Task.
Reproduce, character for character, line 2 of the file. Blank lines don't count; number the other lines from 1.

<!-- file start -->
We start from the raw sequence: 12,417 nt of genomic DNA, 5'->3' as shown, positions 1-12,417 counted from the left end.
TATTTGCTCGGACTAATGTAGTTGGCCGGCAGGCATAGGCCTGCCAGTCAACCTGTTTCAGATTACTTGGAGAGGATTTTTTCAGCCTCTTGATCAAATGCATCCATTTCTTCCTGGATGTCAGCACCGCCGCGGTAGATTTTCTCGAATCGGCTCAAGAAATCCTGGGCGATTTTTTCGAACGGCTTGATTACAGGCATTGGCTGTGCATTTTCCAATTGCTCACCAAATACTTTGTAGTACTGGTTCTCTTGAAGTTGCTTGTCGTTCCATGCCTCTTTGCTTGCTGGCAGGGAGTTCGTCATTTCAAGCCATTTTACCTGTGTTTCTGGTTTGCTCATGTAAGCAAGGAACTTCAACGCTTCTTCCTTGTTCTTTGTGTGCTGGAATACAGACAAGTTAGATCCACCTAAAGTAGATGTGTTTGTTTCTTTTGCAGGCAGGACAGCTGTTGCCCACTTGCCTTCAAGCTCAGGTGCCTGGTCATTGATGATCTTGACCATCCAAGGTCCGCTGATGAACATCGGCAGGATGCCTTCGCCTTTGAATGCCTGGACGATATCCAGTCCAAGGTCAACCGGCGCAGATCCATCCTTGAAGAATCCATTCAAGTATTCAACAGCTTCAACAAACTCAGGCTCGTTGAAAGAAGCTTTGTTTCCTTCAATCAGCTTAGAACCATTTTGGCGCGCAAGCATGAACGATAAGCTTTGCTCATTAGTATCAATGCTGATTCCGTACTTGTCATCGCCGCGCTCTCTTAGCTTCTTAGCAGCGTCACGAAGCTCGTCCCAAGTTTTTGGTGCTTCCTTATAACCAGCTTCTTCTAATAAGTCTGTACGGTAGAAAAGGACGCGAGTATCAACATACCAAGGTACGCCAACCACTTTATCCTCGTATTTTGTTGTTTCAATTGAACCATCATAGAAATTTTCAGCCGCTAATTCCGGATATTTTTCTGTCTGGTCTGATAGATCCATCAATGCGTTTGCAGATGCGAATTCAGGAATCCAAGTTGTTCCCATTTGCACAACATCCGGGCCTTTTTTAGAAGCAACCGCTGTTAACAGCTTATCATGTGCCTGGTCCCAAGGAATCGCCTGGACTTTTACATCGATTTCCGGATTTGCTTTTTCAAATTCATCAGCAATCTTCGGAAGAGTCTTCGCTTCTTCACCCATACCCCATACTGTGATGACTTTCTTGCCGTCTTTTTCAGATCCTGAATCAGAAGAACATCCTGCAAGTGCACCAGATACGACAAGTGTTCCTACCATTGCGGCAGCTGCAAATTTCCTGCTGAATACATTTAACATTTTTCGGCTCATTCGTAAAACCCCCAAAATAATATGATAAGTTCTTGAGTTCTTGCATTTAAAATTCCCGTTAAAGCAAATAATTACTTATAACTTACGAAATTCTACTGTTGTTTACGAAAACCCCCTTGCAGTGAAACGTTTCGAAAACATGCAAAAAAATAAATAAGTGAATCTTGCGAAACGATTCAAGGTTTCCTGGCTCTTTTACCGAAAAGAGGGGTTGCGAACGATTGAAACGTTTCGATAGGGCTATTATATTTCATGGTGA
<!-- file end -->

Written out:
TATTTGCTCGGACTAATGTAGTTGGCCGGCAGGCATAGGCCTGCCAGTCAACCTGTTTCAGATTACTTGGAGAGGATTTTTTCAGCCTCTTGATCAAATGCATCCATTTCTTCCTGGATGTCAGCACCGCCGCGGTAGATTTTCTCGAATCGGCTCAAGAAATCCTGGGCGATTTTTTCGAACGGCTTGATTACAGGCATTGGCTGTGCATTTTCCAATTGCTCACCAAATACTTTGTAGTACTGGTTCTCTTGAAGTTGCTTGTCGTTCCATGCCTCTTTGCTTGCTGGCAGGGAGTTCGTCATTTCAAGCCATTTTACCTGTGTTTCTGGTTTGCTCATGTAAGCAAGGAACTTCAACGCTTCTTCCTTGTTCTTTGTGTGCTGGAATACAGACAAGTTAGATCCACCTAAAGTAGATGTGTTTGTTTCTTTTGCAGGCAGGACAGCTGTTGCCCACTTGCCTTCAAGCTCAGGTGCCTGGTCATTGATGATCTTGACCATCCAAGGTCCGCTGATGAACATCGGCAGGATGCCTTCGCCTTTGAATGCCTGGACGATATCCAGTCCAAGGTCAACCGGCGCAGATCCATCCTTGAAGAATCCATTCAAGTATTCAACAGCTTCAACAAACTCAGGCTCGTTGAAAGAAGCTTTGTTTCCTTCAATCAGCTTAGAACCATTTTGGCGCGCAAGCATGAACGATAAGCTTTGCTCATTAGTATCAATGCTGATTCCGTACTTGTCATCGCCGCGCTCTCTTAGCTTCTTAGCAGCGTCACGAAGCTCGTCCCAAGTTTTTGGTGCTTCCTTATAACCAGCTTCTTCTAATAAGTCTGTACGGTAGAAAAGGACGCGAGTATCAACATACCAAGGTACGCCAACCACTTTATCCTCGTATTTTGTTGTTTCAATTGAACCATCATAGAAATTTTCAGCCGCTAATTCCGGATATTTTTCTGTCTGGTCTGATAGATCCATCAATGCGTTTGCAGATGCGAATTCAGGAATCCAAGTTGTTCCCATTTGCACAACATCCGGGCCTTTTTTAGAAGCAACCGCTGTTAACAGCTTATCATGTGCCTGGTCCCAAGGAATCGCCTGGACTTTTACATCGATTTCCGGATTTGCTTTTTCAAATTCATCAGCAATCTTCGGAAGAGTCTTCGCTTCTTCACCCATACCCCATACTGTGATGACTTTCTTGCCGTCTTTTTCAGATCCTGAATCAGAAGAACATCCTGCAAGTGCACCAGATACGACAAGTGTTCCTACCATTGCGGCAGCTGCAAATTTCCTGCTGAATACATTTAACATTTTTCGGCTCATTCGTAAAACCCCCAAAATAATATGATAAGTTCTTGAGTTCTTGCATTTAAAATTCCCGTTAAAGCAAATAATTACTTATAACTTACGAAATTCTACTGTTGTTTACGAAAACCCCCTTGCAGTGAAACGTTTCGAAAACATGCAAAAAAATAAATAAGTGAATCTTGCGAAACGATTCAAGGTTTCCTGGCTCTTTTACCGAAAAGAGGGGTTGCGAACGATTGAAACGTTTCGATAGGGCTATTATATTTCATGGTGA